From 1993’s “Big Time Operators” to the one-two punch of “They Sold Me Out” and “Carry On Regardless,” from 2005’s Magic Time, Van Morrison is no stranger to the fine art of the rant. The fact that these rants dwell primarily on Morrison’s own troubles with the music industry has only added to his reputation as a crank—albeit a crank whose enduring, transcendent work from the late ’60s and early ’70s rightly earns him three or four lifetime passes. To Morrison’s credit, his new album, Born To Sing: No Plan B, contains no overt tirades against all those big-time operators who are always trying to sell him out. Instead he doubles down—by taking on capitalism as a whole.
Tilting at windmills is exactly the kind of grand, romantic gesture Morrison has long extolled in song—as well as pursued in real life. Here, though, the windmill gets the best of him. “Money doesn’t make you fulfilled / Money’s just to pay the bills,” he mumbles magisterially in Born To Sing’s first song, “Open The Door (To Your Heart)”—which might be construed as a heartwarming sentiment if it weren’t for paranoid lines like, “Don’t you think I know who my enemies are?” Musically, the song is as clear as the lyrics are muddled, a simmering soul track whose chiming, rising guitar licks echo those of the Morrison classic “Wild Night.”
If the ranting ended there, the album would be stronger as a whole; “Going Down To Monte Carlo” lopes along in a loose jazz gait, evoking ghostly memories and hazy days, and the disc’s title track is a stately, swinging, Ray Charles-esque march that proudly asserts Morrison’s own hard-won struggle to become—humility be damned—one of the most lauded pop singers of all time. It’s thrilling to hear Morrison not only own it, but trumpet it. But by album’s end, the cynical “If In Money We Trust” sours things with a funky, minor-key vamp that serves only as a bucket for Morrison’s bile. While babbling about the human race’s fixation on money, he fails to realize the song is just as guilty. And when the album closes with the exhausted R&B of “Educating Archie”—which begins with the unlikeliest Morrison couplet of all time, “You’re a slave to the capitalist system / Which is ruled by the global elite”—it leaves a lingering aftertaste of bitter cliché.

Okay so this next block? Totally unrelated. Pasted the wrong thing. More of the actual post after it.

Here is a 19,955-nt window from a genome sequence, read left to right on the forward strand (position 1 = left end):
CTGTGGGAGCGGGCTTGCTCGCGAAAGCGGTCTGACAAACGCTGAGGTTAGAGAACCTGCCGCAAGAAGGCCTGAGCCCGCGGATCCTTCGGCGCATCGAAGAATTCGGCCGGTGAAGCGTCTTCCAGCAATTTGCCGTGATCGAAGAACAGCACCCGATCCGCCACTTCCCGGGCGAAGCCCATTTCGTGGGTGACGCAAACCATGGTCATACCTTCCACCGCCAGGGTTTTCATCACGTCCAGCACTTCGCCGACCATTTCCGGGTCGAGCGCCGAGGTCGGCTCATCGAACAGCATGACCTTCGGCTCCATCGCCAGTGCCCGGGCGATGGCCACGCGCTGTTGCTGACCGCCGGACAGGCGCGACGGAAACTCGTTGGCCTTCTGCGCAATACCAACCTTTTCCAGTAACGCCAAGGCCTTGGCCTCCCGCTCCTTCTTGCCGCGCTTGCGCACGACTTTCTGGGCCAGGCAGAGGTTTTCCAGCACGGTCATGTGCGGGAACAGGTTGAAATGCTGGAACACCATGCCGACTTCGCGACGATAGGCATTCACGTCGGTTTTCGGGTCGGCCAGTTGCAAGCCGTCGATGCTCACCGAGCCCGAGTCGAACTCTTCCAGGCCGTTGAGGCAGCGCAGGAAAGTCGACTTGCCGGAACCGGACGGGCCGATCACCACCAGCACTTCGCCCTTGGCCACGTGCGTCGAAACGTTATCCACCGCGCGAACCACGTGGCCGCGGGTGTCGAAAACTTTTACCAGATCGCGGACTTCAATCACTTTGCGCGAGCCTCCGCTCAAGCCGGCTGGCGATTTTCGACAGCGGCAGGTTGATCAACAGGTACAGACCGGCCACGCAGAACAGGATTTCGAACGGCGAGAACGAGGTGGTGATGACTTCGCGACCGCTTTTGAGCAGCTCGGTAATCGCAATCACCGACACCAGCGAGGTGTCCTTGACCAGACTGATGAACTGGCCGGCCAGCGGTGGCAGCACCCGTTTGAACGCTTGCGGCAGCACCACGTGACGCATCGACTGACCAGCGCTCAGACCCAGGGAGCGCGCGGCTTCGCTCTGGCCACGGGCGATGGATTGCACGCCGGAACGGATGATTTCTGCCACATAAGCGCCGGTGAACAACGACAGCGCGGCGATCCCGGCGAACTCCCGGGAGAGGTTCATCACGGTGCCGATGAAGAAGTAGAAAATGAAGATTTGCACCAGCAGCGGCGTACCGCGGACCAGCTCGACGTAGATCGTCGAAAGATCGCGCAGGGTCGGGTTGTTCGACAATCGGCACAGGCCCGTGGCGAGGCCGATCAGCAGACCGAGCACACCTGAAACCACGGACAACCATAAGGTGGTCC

The remainder of Born To Sing is salvaged by solid, serviceable, latter-day Morrison material like the dewy-eyed, instantly familiar “Mystic Of The East”—not to mention a remake of his 1993 instrumental “Close Enough For Jazz,” a summery, horn-spiked romp to which the singer adds a handful of breezy verses. His voice remains in sturdy form, all rumble and husk, and his once sinuous cadence feels wizened, not weakened, by the occasional arthritic crick. His band, meanwhile, is warm, organic, full of charm, and generous of soul. Not to mention subtle. If only Morrison himself could have managed that.